Readers of the UK’s mass-circulation, Brexit-supporting newspapers have been spared the grim details of the reality facing hundreds of thousands of musicians, actors and artists who have lost the prospect of employment across the European Union.

A handful of paragraphs on an inside page – or a dismissive, jokey headline – gloss over the government’s catastrophic failure to negotiate a deal to facilitate future European tours by bands, orchestras, theatrical groups, and the rest of the artistic community.

The Guardian and the London Evening Standard are two newspapers campaigning on behalf of artists and cultural workers who now face layers of bureaucracy and visa costs.

At a hearing of the culture select committee, MPs accused the government of having abandoned the cultural industry to ‘endure a no-deal Brexit’ that had led, for example, to a bill for £600 in visa-related costs for a British pianist due to perform a concert in Spain.

When challenged, the Digital, Culture, Media and Sports minister, Caroline Dinenage, admitted there are currently no negotiations with individual EU states over entry requirements, visas and work permits for artists, musicians, and technical crew.

‘Brexit rules are thwarting the next generation of British stars’ was the heart-felt warning from Elton John (The Guardian, 8.2.2021) who urged the music industry to establish a support organisation to help new and emerging artists to tour Europe and broaden and build their audiences.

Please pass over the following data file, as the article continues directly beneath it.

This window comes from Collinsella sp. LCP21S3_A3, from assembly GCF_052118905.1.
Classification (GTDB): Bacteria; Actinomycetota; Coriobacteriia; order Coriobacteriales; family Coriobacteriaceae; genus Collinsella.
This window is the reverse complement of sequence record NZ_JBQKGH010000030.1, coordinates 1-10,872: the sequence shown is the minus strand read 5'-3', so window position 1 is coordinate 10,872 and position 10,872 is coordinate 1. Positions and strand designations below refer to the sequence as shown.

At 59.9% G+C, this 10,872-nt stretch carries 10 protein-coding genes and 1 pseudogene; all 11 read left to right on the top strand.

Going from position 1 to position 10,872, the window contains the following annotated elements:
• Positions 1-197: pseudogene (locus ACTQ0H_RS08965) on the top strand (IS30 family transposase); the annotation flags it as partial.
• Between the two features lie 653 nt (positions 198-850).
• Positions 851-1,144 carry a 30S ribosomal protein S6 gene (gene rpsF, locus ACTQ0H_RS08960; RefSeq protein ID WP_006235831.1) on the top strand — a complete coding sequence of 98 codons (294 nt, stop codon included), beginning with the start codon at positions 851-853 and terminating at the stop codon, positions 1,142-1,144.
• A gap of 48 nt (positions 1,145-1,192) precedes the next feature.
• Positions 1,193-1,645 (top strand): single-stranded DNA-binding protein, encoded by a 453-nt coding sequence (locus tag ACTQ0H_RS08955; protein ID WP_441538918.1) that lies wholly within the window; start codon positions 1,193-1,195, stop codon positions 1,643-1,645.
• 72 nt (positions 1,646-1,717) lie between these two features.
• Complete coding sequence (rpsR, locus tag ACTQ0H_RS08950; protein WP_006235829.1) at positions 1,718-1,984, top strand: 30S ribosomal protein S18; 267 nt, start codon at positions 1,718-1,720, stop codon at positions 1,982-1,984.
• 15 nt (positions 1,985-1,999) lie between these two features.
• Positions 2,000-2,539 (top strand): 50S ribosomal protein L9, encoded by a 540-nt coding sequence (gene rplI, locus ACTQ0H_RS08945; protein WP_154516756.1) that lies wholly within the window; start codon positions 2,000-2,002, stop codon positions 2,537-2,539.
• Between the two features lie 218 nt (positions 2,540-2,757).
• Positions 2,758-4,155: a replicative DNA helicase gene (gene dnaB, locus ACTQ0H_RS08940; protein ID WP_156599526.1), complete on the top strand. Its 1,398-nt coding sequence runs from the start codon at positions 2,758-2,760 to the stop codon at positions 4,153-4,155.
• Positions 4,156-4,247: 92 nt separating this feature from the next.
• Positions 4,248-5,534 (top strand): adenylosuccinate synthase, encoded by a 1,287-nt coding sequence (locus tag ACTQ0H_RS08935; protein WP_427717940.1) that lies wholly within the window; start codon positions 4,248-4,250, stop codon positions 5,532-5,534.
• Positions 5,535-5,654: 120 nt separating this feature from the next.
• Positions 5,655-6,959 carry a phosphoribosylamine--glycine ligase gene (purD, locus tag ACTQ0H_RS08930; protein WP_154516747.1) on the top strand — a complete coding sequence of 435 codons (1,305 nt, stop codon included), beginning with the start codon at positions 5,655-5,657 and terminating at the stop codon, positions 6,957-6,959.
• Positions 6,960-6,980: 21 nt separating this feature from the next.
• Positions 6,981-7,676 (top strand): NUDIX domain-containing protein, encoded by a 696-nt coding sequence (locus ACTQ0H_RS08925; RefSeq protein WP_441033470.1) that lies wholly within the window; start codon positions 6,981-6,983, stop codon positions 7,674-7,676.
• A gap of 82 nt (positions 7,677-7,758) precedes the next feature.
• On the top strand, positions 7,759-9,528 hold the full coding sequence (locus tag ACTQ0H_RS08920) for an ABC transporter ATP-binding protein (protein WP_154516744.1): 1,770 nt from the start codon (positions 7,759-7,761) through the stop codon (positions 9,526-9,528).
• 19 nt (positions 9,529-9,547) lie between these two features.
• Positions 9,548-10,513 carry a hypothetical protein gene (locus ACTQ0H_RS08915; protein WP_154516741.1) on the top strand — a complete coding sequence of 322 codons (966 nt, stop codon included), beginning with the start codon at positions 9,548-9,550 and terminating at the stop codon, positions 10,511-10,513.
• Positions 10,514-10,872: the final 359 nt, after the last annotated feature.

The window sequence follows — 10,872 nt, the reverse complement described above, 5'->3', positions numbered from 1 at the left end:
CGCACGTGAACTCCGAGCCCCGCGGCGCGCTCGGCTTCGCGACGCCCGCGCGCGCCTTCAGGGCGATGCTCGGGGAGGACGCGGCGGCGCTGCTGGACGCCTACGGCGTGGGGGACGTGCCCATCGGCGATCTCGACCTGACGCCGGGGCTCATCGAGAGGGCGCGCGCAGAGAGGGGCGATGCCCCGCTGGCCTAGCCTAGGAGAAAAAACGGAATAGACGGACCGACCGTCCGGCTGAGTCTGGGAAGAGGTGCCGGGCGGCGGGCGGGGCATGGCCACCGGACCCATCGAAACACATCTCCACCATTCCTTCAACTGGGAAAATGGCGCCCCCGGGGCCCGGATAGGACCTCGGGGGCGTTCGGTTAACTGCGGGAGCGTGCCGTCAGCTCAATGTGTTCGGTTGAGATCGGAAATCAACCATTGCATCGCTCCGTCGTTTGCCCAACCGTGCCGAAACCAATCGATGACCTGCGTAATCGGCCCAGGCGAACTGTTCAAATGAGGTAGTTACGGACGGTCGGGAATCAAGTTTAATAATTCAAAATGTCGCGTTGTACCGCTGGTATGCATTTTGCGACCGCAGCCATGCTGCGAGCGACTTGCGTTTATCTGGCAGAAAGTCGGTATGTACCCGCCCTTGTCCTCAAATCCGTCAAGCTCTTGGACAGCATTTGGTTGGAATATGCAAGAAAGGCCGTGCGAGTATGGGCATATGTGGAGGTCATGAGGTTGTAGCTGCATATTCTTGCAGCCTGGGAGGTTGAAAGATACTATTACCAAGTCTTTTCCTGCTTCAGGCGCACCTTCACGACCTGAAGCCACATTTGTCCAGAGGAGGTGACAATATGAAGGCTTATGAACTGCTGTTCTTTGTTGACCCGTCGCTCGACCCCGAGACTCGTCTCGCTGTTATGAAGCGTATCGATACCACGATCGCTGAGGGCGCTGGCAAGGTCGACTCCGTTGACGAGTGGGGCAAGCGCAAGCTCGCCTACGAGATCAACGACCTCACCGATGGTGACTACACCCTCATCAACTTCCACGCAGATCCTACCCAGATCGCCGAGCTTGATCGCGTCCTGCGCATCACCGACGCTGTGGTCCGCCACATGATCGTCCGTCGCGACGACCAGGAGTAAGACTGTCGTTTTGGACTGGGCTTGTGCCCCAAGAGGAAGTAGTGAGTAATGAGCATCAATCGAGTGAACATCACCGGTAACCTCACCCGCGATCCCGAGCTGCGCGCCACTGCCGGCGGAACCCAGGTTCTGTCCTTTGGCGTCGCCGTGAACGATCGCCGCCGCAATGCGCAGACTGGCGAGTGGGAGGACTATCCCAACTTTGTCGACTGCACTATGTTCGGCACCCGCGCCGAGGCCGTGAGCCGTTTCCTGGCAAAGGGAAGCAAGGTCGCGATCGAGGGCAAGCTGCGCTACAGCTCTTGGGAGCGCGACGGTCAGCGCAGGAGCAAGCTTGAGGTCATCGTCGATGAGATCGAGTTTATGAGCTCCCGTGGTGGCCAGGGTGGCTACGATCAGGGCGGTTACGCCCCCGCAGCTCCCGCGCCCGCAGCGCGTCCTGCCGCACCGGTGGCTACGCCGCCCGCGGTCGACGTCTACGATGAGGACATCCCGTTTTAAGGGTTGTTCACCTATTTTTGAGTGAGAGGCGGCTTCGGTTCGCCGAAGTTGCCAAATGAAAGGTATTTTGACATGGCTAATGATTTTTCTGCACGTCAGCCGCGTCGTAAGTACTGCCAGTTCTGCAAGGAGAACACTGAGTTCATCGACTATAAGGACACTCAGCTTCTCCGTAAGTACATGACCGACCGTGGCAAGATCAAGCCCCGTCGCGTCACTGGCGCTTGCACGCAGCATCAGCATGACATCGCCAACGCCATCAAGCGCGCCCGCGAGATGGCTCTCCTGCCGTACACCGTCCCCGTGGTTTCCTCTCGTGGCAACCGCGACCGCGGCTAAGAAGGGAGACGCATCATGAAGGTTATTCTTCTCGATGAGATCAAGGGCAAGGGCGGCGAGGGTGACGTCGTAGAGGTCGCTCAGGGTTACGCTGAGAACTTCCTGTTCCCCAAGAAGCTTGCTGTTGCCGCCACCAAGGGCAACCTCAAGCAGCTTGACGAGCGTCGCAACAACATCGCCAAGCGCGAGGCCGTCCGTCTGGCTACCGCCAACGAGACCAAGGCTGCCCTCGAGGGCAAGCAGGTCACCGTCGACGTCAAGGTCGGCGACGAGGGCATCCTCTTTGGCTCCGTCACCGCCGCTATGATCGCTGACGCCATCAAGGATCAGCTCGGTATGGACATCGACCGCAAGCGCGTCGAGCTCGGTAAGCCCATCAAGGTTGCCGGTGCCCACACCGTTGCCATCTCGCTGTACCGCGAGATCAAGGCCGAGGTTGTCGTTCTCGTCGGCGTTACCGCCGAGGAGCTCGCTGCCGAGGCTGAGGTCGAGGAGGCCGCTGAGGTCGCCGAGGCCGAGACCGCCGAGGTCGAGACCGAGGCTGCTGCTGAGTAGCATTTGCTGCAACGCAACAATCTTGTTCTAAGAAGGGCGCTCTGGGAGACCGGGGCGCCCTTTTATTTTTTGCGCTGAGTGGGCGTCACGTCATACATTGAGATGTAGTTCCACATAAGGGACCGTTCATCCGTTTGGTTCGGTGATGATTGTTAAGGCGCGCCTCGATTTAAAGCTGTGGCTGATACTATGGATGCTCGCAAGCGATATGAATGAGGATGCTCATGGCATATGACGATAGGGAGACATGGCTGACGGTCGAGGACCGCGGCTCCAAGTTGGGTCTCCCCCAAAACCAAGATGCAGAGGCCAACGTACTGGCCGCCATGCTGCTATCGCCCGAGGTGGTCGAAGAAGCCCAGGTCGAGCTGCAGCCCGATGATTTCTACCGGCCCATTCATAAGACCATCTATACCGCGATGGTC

Except for a few paragraphs on an inside page, the tabloids have ignored the artists’ plight and the Daily Telegraph’s contribution – ‘Musicians have created a Brexit storm in a teacup’ – summed up the dismissive response of the Brexit press.

In his Telegraph column, The Arts Agenda (21.1.2021), Neil McCormick, downplayed the impact of bureaucratic hurdles and visa fees arguing that the consensus among those who organised concerts was that ‘as long as European audiences want to see British musicians, promoters will find a way to keep the show on the road’.

In a letter from the performing arts union Equity, some of the biggest names in British theatre implored the government to return to the negotiating table to ensure visa-free work in the EU for artists, actors, and theatre workers.

Next day the National Theatre announced that because of Brexit it had been forced to shelve plans to tour Europe – an opportunity for a snide headline over a seven-paragraph snippet that at least revealed a knowledge of William Shakespeare.

‘Luvvies’ labours lost as European tours shelved’. (Daily Mail, 18.2.2021)